Our Organic Food
The Duke of Cambridge serves outstanding organic food made with seasonal local ingredients. It's hearty, rustic British food with Mediterranean influences. The menu changes twice daily, and our chefs create dishes according to what is at its peak of freshness and flavour. All our food is made at the pub – from the ice cream to the bread and pickles. You'll always find two meat, two fish and two vegetarian main dish choices.
In a nutshell
- We cook seasonally. So you won’t find us serving asparagus in February or strawberries in December. There’s a reason for the seasons.
- Our menu changes daily, just like the British weather. This gives us the flexibility to adapt our menu to what’s growing in abundance and what’s not, depending on what the weather is up to outside.
- Over 90% of our fresh fruit and veg comes from growers in South East England and East Anglia, all of whom are certified organic by the Soil Association. We also buy foraged, wild produce such as samphire and mushrooms.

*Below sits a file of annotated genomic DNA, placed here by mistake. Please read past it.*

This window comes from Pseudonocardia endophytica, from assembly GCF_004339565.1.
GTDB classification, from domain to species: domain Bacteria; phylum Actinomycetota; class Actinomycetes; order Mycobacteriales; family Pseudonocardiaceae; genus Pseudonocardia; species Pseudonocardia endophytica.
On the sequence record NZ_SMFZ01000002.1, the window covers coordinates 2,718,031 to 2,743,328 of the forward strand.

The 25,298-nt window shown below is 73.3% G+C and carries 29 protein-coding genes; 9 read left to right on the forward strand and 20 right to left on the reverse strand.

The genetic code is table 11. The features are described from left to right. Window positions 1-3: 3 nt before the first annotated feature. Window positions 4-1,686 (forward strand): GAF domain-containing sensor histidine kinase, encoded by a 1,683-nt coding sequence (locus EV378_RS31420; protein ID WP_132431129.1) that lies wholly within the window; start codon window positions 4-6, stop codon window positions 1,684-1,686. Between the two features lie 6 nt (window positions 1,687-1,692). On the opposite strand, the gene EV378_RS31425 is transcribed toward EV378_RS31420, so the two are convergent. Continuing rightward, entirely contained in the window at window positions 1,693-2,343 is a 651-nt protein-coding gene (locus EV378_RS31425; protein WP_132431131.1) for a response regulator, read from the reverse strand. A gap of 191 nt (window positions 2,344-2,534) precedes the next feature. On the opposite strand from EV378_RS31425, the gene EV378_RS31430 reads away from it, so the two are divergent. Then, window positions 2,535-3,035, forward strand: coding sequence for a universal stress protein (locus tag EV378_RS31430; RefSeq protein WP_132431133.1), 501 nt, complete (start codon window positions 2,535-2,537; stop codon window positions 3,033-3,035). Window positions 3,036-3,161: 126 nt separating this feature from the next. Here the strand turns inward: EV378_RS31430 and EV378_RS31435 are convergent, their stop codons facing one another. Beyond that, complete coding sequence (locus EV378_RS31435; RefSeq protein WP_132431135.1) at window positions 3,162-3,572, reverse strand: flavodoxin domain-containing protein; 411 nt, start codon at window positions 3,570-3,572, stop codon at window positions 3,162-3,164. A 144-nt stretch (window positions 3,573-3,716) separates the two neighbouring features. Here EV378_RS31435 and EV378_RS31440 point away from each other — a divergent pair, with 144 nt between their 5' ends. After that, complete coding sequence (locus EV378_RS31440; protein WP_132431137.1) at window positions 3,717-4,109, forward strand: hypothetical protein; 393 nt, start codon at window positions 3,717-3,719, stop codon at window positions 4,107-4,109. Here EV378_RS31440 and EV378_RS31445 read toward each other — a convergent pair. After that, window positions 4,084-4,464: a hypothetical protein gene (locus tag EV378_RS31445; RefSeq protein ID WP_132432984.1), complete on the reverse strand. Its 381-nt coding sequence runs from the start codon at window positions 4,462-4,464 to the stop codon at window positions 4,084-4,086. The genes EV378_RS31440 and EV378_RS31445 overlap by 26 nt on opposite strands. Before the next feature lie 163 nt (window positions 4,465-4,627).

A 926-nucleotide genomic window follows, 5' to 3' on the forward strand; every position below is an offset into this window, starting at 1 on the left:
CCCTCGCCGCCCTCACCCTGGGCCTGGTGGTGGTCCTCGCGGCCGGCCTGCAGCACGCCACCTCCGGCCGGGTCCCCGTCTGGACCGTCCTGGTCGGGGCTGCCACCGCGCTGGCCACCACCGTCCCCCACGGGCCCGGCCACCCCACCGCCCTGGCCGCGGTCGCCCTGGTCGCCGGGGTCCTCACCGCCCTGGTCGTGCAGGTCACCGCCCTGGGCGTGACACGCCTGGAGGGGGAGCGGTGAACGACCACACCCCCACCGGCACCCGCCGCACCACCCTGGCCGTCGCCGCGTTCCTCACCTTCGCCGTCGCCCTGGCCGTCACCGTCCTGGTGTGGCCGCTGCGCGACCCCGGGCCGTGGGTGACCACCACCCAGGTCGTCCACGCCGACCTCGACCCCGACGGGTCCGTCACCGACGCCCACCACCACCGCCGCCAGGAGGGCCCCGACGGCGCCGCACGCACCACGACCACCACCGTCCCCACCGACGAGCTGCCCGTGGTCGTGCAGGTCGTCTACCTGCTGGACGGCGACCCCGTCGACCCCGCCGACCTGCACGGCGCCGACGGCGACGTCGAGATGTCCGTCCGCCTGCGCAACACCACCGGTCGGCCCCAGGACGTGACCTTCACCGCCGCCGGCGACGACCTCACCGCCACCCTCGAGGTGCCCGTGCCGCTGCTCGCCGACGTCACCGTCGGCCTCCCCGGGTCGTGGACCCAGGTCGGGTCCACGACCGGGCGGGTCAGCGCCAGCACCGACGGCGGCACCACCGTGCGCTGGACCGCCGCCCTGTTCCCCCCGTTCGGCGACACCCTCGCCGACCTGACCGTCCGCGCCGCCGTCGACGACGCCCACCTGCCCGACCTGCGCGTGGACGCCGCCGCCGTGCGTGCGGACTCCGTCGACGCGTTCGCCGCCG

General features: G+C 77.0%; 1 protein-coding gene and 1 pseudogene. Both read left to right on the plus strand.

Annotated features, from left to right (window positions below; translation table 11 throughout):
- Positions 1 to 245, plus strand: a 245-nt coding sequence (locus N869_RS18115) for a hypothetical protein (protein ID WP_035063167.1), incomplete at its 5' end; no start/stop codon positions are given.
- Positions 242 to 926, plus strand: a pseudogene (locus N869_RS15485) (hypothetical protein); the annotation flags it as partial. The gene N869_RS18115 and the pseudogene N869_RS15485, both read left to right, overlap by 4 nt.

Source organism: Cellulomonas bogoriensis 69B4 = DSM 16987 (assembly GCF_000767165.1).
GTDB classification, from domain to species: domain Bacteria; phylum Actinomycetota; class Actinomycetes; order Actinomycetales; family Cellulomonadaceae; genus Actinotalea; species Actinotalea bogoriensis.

- We buy direct from our growers to guarantee them a market for all their crops as they come to their seasonal best and to help reduce their waste.
- Our organic farmed meat comes exclusively from Soil Association-certified farms in southern Egnland to guarantee the best quality and highest welfare standards, and lowest food miles possible
- We buy whole animals. It’s far more economical and less wasteful to do it that way. At The Duke of Cambridge, every part of the animal gets used.
- We buy genuinely wild game. Not only is it the most sustainable meat you can find, it’s also a form of pest control. Two birds with one stone, so to speak.
- We buy our meat according to its sustainability and taste. So meat reared on land unsuitable for crop growing are at the top of our list and meat requiring energy intensive rearing methods are at the bottom.
- We make sure our dry goods are Fairtrade where possible and we source the majority from wholesalers operating as workers’ co-operatives.
- We don't air freight or use heated greenhouses. Shipping beans all the way from Kenya in March or using energy to ripen tomatoes during a washout summer is not good for the planet or your purse.
See examples of our seasonal menus below – and remember that we change our repertoire all the time, so it's highly likely you'll eat something different every time you visit!